Editorials

For the Republican primary, Rubio offers greatest hope

THE EDITORIAL BOARD

Republican presidential candidate, Sen. Marco Rubio, R-Fla. speaks a rally Friday in Dallas
Republican presidential candidate, Sen. Marco Rubio, R-Fla. speaks a rally Friday in Dallas AP

Conservative Republicans have a tremendous opportunity this election cycle to send a change agent to the White House.

Not by sending a foul-mouthed provocateur to Washington, or topping their ticket with someone who prides himself on amplifying public anger instead of channeling it productively, but by nominating the only remaining Republican candidate who has a clear, comprehensive and unfailingly optimistic vision for moving the country forward: Florida Sen. Marco Rubio.

The current election cycle has been defined by anger and distrust. And while the young senator makes no bones about his belief that America is in decline, his message for the nation is hopeful and inclusive. His ability to articulate and market conservative ideas to people in all walks of life makes him the ideology’s greatest spokesman.

Rubio, 44, may be the only candidate whose hopeful message can unite not only his party but the nation as a whole.

But Rubio’s hope is not a fantasy, nor is it vague wish for a brighter American future.

The senator has outlined specific policy proposals to address many of the problems driving public ire, including lowering the national debt, addressing inequality of opportunity, lowering the cost and increasing the quality of education and reforming entitlement programs.

His pro-growth tax plan offers a generous second child tax credit of $2,500 (on top of the current $1,000 child tax credit), designed to help working families and single-parent households.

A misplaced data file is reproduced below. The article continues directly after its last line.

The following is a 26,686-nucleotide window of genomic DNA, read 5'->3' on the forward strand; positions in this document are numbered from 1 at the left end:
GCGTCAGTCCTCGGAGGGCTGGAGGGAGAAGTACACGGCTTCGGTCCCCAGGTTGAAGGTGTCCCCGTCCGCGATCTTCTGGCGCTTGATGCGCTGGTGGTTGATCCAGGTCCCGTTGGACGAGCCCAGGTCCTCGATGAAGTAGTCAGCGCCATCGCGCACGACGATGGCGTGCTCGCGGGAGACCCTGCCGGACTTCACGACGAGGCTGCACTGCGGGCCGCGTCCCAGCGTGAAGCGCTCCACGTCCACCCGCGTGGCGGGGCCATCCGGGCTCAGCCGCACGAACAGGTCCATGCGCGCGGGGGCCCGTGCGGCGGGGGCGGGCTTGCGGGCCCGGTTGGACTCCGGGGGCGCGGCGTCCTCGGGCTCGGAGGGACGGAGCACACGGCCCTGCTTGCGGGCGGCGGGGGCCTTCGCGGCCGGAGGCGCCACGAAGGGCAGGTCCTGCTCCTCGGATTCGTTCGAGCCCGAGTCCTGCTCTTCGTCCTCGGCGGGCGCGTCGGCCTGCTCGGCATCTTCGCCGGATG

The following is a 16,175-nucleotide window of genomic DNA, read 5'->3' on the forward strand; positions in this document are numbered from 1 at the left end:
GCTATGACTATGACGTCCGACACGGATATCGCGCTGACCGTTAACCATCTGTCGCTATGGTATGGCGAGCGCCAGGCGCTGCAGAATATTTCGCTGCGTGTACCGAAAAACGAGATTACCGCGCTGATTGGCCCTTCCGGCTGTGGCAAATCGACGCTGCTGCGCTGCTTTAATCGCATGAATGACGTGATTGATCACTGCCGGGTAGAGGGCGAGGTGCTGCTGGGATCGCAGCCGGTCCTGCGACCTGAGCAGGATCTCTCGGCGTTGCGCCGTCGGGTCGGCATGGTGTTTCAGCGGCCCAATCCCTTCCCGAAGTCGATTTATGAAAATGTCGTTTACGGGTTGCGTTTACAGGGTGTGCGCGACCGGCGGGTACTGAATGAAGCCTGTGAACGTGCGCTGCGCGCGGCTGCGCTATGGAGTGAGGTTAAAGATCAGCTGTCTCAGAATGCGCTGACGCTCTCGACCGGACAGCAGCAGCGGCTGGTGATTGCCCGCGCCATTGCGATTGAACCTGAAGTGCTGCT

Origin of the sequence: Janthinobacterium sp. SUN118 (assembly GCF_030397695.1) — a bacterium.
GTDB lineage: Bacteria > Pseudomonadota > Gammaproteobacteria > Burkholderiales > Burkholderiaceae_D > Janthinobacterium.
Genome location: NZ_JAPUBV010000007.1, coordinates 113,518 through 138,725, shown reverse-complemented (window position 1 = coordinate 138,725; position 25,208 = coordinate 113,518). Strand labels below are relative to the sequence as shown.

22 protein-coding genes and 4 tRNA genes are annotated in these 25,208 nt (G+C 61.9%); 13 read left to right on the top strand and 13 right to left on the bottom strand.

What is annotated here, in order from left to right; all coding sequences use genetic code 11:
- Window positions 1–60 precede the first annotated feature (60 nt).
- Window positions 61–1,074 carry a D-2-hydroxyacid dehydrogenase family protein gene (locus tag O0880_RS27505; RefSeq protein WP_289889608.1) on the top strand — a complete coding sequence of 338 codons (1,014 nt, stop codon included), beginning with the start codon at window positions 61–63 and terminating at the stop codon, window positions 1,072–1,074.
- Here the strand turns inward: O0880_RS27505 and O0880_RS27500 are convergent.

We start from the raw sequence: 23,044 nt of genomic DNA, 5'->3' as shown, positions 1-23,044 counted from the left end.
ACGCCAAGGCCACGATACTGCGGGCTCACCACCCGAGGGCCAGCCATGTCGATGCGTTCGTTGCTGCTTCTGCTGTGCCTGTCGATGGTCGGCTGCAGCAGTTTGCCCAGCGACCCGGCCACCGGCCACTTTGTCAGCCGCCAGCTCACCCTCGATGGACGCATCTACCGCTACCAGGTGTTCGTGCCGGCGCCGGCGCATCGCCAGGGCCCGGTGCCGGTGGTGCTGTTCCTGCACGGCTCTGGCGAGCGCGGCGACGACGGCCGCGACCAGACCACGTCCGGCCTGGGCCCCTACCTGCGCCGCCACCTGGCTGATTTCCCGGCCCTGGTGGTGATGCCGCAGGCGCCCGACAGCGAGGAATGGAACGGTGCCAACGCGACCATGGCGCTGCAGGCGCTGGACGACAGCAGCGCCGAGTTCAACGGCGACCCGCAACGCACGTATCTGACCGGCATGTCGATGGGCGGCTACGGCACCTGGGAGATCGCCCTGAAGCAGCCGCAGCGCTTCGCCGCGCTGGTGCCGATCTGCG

His free-market solutions for reducing student debt demand that schools provide more information about the professional success of graduates to help prospective students make wise choices about taking on debt, and offer private investment opportunities to help address costs. These solutions also speak to Rubio’s own experience grappling with student loans.

Indeed, Rubio’s personal biography appears to be a driving force behind his candidacy. The son of a bartender and a maid, both Cuban immigrants, Florida’s junior senator says he knows something about living paycheck to paycheck.

As the child of immigrants and as a member of the now vaunted Gang of Eight, where he proved his ability to work across party lines, Rubio provides hope that reform of our nation’s immigration system can be a top priority.

Like all candidates, Rubio is not without blemish. He is young; like his would-be predecessor, he is a first-term senator who has never held executive office.

Rubio has also missed more Senate votes than is desirable, largely on account of his campaign schedule. It’s worth noting that Rubio is not seeking re-election in the Senate.

His stumble in the New Hampshire primary debate and subsequent fifth-place finish forced many to question if he was prepared to withstand the pressure of high office. But his performance since in debates and on the campaign trail has proven his grit and resilience.

It has also proven his positive message for conservative reform has resonated with Americans.

If Republicans are seeking to nominate an angry or divisive candidate, they certainly have choices. But ifthey wish to select a candidate whose message is one of hope and whose policies suggest a desire to expand the American dream, Rubio is the only viable choice.

The Star-Telegram Editorial Board recommends Sen. Marco Rubio in the Republican presidential primary.

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